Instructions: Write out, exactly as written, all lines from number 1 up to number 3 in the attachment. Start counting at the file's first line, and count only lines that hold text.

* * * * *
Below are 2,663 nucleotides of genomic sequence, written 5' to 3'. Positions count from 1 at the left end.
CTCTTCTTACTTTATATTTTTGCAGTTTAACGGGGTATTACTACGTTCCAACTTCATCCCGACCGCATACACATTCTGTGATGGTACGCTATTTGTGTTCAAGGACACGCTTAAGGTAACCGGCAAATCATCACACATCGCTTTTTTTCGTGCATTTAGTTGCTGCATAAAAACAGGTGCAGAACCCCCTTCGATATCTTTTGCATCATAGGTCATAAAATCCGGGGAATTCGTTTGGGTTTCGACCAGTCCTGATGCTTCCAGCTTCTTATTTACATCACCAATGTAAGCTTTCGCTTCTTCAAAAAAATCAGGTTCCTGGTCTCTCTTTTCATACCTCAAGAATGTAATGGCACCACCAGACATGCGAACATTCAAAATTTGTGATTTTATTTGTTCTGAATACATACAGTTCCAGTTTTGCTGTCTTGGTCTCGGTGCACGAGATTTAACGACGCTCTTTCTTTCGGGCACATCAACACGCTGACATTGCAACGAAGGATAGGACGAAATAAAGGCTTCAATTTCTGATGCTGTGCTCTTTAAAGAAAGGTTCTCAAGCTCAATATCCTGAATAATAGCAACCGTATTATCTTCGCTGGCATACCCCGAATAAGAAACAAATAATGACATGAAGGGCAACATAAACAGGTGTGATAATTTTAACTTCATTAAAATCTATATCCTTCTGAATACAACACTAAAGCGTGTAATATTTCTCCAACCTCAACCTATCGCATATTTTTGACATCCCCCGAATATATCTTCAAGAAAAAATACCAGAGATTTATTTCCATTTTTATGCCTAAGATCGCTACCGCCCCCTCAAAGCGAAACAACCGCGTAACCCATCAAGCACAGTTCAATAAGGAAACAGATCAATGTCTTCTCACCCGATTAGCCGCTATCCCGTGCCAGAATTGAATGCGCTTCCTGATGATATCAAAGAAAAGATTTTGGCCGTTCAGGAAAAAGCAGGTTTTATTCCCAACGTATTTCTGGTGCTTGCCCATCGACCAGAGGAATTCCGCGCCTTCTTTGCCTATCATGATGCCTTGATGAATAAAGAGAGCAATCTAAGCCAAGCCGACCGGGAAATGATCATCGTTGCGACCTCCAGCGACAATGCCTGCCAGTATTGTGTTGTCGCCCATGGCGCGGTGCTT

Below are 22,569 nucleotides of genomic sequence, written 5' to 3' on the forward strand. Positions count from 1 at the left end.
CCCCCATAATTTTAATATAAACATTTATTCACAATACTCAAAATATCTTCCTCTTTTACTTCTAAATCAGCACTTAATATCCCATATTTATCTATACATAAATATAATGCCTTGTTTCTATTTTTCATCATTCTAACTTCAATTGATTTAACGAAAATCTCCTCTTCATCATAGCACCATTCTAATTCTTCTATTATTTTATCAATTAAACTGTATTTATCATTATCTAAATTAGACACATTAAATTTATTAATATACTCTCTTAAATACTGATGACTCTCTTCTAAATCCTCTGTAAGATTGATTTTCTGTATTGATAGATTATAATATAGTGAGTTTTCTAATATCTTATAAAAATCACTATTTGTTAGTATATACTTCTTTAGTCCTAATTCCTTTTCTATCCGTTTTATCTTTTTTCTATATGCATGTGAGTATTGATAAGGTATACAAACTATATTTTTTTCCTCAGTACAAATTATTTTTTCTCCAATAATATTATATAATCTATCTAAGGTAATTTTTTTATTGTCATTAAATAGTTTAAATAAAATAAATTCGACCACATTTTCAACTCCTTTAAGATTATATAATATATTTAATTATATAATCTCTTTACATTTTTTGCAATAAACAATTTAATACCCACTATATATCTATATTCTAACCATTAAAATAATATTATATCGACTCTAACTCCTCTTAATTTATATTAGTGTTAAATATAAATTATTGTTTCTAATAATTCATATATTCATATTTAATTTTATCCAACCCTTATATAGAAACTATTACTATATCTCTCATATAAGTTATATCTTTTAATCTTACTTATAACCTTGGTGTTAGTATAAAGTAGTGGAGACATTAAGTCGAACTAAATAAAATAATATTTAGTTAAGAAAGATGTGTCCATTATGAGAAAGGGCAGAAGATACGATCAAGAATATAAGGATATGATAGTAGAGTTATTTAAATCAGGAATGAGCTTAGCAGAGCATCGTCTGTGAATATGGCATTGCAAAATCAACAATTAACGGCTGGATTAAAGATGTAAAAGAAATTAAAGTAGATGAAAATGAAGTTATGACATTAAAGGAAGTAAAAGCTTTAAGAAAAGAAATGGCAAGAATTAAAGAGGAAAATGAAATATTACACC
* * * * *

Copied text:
Below are 2,663 nucleotides of genomic sequence, written 5' to 3'. Positions count from 1 at the left end.
CTCTTCTTACTTTATATTTTTGCAGTTTAACGGGGTATTACTACGTTCCAACTTCATCCCGACCGCATACACATTCTGTGATGGTACGCTATTTGTGTTCAAGGACACGCTTAAGGTAACCGGCAAATCATCACACATCGCTTTTTTTCGTGCATTTAGTTGCTGCATAAAAACAGGTGCAGAACCCCCTTCGATATCTTTTGCATCATAGGTCATAAAATCCGGGGAATTCGTTTGGGTTTCGACCAGTCCTGATGCTTCCAGCTTCTTATTTACATCACCAATGTAAGCTTTCGCTTCTTCAAAAAAATCAGGTTCCTGGTCTCTCTTTTCATACCTCAAGAATGTAATGGCACCACCAGACATGCGAACATTCAAAATTTGTGATTTTATTTGTTCTGAATACATACAGTTCCAGTTTTGCTGTCTTGGTCTCGGTGCACGAGATTTAACGACGCTCTTTCTTTCGGGCACATCAACACGCTGACATTGCAACGAAGGATAGGACGAAATAAAGGCTTCAATTTCTGATGCTGTGCTCTTTAAAGAAAGGTTCTCAAGCTCAATATCCTGAATAATAGCAACCGTATTATCTTCGCTGGCATACCCCGAATAAGAAACAAATAATGACATGAAGGGCAACATAAACAGGTGTGATAATTTTAACTTCATTAAAATCTATATCCTTCTGAATACAACACTAAAGCGTGTAATATTTCTCCAACCTCAACCTATCGCATATTTTTGACATCCCCCGAATATATCTTCAAGAAAAAATACCAGAGATTTATTTCCATTTTTATGCCTAAGATCGCTACCGCCCCCTCAAAGCGAAACAACCGCGTAACCCATCAAGCACAGTTCAATAAGGAAACAGATCAATGTCTTCTCACCCGATTAGCCGCTATCCCGTGCCAGAATTGAATGCGCTTCCTGATGATATCAAAGAAAAGATTTTGGCCGTTCAGGAAAAAGCAGGTTTTATTCCCAACGTATTTCTGGTGCTTGCCCATCGACCAGAGGAATTCCGCGCCTTCTTTGCCTATCATGATGCCTTGATGAATAAAGAGAGCAATCTAAGCCAAGCCGACCGGGAAATGATCATCGTTGCGACCTCCAGCGACAATGCCTGCCAGTATTGTGTTGTCGCCCATGGCGCGGTGCTT

Below are 22,569 nucleotides of genomic sequence, written 5' to 3' on the forward strand. Positions count from 1 at the left end.